Getting rid of debt is a priority for many people looking to achieve financial freedom. However, not all debt is created equally. Though you should pay all your debts on time every month, the consequences for becoming delinquent on different debt payments can be vastly different. There are two main types of debt, so let’s go over the differences between secured vs unsecured debt:
Secured debt is the type of debt that involves collateral. This means that if you don’t make your payments, lenders can seize an asset that serves as collateral. A common type of secured debt is an auto loan. If you miss your payment, your car could get repossessed. Mortgages are another example of secured debt. If you don’t pay your mortgage, you could face foreclosure on your house. Additionally, your missed payments will be reported to the credit bureaus.
As the name suggests, this type of debt is not secured by any collateral like a secured debt is. If you aren’t making your payments, there is nothing that a lender can seize, such as a car or a house. Unsecured debts include credit card debt, medical bills, and student loans. So what are the consequences of, for example, not paying off credit card debt?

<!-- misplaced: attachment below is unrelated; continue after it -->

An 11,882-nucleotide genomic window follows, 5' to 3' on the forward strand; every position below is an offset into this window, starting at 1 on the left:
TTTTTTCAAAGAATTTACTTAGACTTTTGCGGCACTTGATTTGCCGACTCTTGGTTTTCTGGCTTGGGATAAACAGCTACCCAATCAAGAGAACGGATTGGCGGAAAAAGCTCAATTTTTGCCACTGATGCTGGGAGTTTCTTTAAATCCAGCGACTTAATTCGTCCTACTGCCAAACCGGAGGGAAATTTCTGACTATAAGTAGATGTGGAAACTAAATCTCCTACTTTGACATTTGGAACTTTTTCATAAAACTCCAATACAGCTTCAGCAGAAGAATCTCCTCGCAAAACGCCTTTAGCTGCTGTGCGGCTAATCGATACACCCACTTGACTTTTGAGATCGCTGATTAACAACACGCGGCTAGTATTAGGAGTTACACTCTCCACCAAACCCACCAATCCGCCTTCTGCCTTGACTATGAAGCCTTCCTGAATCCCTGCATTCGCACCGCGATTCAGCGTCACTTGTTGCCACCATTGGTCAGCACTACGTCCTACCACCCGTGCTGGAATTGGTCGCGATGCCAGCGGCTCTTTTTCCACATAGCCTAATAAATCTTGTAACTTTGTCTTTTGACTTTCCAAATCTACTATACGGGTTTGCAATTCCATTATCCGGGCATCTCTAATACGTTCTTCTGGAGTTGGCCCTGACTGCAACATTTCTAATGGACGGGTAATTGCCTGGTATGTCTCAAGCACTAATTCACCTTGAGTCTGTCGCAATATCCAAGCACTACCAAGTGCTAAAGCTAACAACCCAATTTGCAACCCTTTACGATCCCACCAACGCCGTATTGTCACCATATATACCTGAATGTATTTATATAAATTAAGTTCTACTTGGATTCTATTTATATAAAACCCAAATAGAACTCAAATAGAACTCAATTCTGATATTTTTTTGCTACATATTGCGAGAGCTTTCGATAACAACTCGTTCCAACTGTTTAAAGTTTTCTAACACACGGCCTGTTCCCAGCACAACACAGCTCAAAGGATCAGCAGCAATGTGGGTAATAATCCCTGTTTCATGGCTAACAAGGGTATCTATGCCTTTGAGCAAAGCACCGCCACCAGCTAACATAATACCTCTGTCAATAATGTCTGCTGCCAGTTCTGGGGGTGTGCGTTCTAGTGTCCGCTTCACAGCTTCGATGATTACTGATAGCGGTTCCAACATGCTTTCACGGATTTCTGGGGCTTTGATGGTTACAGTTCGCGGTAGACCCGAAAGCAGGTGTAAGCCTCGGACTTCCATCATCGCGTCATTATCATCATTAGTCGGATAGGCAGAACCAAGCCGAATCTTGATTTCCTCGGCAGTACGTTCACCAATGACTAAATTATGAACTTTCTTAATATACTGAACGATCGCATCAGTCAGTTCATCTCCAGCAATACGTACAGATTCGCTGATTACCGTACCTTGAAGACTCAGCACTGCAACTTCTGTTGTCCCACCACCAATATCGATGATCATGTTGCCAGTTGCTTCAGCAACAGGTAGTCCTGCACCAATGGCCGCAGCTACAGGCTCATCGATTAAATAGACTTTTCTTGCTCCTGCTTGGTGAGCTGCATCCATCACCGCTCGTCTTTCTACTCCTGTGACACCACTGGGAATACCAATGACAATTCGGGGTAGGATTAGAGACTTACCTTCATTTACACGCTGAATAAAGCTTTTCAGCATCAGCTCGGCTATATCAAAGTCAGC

- Your delinquent payment status will be reported to the credit bureaus, so this will show up on your credit report and hurt your credit score. This means if you could be denied for new lines of credit or have higher interest rates.
- Your wages could be garnished. Wage garnishment is when a portion of your paycheck is withheld to pay off your debts.
Secured vs Unsecured Debts: The Bottom Line
Obviously no matter what type of debt you have, it is in your best interest to make the payments every month. You don’t want to lose your house or car, and you wouldn’t want to have your wages garnished either. The bottom line is, being delinquent on both secured and unsecured debts can hurt your credit score and have serious financial consequences.
If you struggle with managing debt, ACCC can help. Schedule a free credit counseling session with us today.